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An Anionic N‑Donor Ligand Promotes Manganese-Catalyzed Water Oxidation

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posted on 01.07.2013, 00:00 by Karin J. Young, Michael K. Takase, Gary W. Brudvig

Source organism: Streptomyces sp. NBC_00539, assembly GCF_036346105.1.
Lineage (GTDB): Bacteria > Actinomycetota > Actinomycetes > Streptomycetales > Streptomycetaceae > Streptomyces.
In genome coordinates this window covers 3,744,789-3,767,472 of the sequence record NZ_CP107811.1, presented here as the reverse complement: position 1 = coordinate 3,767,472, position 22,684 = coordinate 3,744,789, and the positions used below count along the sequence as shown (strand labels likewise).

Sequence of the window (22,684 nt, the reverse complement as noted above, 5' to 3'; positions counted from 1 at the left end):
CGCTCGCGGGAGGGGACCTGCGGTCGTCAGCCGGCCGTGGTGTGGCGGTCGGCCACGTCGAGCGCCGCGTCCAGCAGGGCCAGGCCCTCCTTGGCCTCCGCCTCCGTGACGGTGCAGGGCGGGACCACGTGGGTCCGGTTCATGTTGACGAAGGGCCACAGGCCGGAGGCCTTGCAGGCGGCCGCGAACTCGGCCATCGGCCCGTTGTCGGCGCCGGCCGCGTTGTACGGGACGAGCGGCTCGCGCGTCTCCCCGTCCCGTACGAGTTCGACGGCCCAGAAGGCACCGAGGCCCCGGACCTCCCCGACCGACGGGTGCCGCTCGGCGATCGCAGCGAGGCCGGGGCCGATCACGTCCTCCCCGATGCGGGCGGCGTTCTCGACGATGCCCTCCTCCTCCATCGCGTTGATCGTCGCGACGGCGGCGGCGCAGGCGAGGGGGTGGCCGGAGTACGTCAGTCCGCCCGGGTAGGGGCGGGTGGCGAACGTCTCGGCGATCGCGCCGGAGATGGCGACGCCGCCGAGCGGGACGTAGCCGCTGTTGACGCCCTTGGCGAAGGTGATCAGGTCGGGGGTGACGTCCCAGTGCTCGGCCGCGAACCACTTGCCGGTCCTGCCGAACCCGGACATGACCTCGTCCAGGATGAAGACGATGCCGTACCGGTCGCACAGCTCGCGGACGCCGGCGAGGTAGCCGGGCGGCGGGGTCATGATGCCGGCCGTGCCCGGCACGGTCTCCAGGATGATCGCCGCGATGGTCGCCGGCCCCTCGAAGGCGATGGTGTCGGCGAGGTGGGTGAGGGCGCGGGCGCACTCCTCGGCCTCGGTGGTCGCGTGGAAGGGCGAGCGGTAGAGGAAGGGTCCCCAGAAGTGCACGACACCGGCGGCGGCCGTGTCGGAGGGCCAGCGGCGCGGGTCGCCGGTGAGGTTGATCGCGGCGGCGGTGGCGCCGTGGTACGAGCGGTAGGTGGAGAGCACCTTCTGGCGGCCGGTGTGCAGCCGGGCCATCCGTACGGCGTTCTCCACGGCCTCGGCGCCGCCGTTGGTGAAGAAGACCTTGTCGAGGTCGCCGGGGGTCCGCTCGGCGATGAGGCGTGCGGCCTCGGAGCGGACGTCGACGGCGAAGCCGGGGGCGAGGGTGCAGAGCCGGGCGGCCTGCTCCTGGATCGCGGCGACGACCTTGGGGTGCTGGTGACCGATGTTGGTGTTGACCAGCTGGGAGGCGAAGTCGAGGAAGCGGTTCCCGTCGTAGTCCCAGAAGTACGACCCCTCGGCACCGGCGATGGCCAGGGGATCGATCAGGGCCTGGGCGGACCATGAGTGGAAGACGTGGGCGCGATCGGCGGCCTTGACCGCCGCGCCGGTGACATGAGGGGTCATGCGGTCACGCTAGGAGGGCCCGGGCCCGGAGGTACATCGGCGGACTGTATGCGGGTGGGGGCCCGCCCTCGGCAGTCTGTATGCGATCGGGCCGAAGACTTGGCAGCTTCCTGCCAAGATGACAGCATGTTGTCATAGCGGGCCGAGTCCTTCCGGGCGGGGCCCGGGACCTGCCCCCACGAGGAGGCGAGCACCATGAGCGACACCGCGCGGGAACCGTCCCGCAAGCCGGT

Four manganese complexes of pentadentate ligands have been studied for their ability to act as oxygen evolution catalysts in the presence of Oxone or hydrogen peroxide. The complexes [Mn­(PaPy3)­(NO3)]­(ClO4) (1) (PaPy3H = N,N-bis­(2-pyridylmethyl)-amine-N-ethyl-2-pyridine-2-carboxamide) and [Mn­(PaPy3)­(μ-O)­(PaPy3)­Mn]­(ClO4)2 (2) feature an anionic carboxamido ligand trans to the labile sixth coordination site, while [Mn­(N4Py)­OTf]­(OTf) (3) (N4Py = N,N-bis­(2-pyridylmethyl)-N-bis­(2-pyridyl)­methylamine) and [Mn­(PY5)­(OH2)]­(ClO4)2 (4) (PY5 = 2,6-bis­(bis­(2-pyridyl)­methoxymethane)-pyridine) have neutral ligands of varying flexibility. 1 and 2 are shown to evolve oxygen in the presence of either Oxone or hydrogen peroxide, but 3 evolves oxygen only in the presence of hydrogen peroxide. 4 is inactive. The activity of 1 and 2 with Oxone suggests that the presence of an anionic N-donor ligand plays a role in stabilizing putative high-valent intermediates. Anionic N-donor ligands may be viewed as alternatives to μ-oxo ligands that are prone to protonation in low-valent Mn species formed during a catalytic cycle, resulting in loss of catalyst structure.